Default options are pre-set courses of action that take effect if nothing is specified by the decision maker (Thaler & Sunstein, 2008), and setting defaults is an effective nudge when there is inertia or uncertainty in decision making (Samson, 2014). Since defaults do not require any effort by the decision maker, defaults can be a simple but powerful tool when there is inaction (Samson & Ramani, 2018). When choices are difficult, defaults may also be perceived as a recommended course of action (McKenzie et al., 2006). Requiring people to opt out if they do not wish to donate their organs, for example, has been associated with higher donation rates (Johnson & Goldstein, 2003). Similarly, making contributions to retirement savings accounts has become automatic in some countries, such as the United Kingdom and the United States.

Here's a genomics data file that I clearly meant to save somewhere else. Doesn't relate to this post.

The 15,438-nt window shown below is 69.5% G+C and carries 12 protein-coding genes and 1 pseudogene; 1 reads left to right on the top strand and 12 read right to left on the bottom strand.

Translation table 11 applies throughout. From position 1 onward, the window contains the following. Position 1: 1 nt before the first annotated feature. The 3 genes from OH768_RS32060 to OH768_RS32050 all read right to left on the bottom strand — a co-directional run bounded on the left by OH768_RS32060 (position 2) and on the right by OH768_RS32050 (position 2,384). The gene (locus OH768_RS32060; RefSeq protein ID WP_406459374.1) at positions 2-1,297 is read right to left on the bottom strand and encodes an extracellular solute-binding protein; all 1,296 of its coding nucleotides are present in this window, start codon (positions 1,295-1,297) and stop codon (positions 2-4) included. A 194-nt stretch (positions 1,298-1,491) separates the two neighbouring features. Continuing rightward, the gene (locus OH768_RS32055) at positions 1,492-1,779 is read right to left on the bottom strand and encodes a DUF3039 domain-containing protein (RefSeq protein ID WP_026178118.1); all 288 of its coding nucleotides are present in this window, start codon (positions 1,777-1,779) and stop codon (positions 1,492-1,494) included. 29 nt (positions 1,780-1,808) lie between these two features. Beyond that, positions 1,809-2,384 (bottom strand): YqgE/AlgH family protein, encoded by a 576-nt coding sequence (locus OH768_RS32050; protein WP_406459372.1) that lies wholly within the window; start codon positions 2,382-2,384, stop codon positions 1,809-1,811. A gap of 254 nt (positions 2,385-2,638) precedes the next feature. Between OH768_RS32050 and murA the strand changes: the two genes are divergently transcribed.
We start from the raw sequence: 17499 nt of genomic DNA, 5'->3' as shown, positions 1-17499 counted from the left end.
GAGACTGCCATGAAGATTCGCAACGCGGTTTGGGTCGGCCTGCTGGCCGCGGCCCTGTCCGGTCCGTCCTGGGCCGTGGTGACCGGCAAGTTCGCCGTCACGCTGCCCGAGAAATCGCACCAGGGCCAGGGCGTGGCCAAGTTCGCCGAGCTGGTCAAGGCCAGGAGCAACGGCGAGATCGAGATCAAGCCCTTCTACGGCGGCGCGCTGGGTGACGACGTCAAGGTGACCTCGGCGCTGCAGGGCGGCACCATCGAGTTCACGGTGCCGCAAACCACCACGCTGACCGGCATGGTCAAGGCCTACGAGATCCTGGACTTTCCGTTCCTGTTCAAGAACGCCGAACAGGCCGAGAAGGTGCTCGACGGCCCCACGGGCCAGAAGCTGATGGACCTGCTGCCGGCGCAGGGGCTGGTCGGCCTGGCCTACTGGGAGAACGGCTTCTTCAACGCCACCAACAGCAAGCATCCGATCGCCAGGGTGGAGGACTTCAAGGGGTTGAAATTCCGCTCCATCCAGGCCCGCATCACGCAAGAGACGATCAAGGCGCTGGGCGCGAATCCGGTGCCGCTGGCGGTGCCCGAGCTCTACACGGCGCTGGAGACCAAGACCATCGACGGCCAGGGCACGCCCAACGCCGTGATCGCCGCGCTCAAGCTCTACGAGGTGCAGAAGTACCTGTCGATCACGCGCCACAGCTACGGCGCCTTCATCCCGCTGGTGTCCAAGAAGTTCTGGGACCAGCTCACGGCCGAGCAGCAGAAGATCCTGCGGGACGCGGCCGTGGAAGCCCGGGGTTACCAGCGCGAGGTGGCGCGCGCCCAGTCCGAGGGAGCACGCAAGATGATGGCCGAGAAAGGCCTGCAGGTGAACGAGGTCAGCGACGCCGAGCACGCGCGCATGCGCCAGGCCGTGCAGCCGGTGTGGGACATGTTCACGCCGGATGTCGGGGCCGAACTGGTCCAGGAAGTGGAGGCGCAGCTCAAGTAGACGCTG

Johnson, E. J., & Goldstein, D. G. (2003). Do defaults save lives? Science, 302, 1338-1339.
McKenzie, C. R., Liersch, M. J., & Finkelstein, S. R. (2006). Recommendations implicit in policy defaults. Psychological Science, 17(5), 414-420.
Samson, A. (2014, February 25). A simple change that could help everyone drink less. Psychology Today. Retrieved from http://www.psychologytoday.com/blog/consumed/201402/simple-change-could-help-everyone-drink-less.
Samson, A., & Ramani, P. (2018, August 27). Finding the right nudge for your clients. Investment News. Retrieved from https://www.investmentnews.com/article/20180827/BLOG09/180829939/finding-the-right-nudge-for-your-clients.
Thaler, R. H., & Sunstein, C. (2008). Nudge: Improving decisions about health, wealth, and happiness. New Haven, CT: Yale University Press.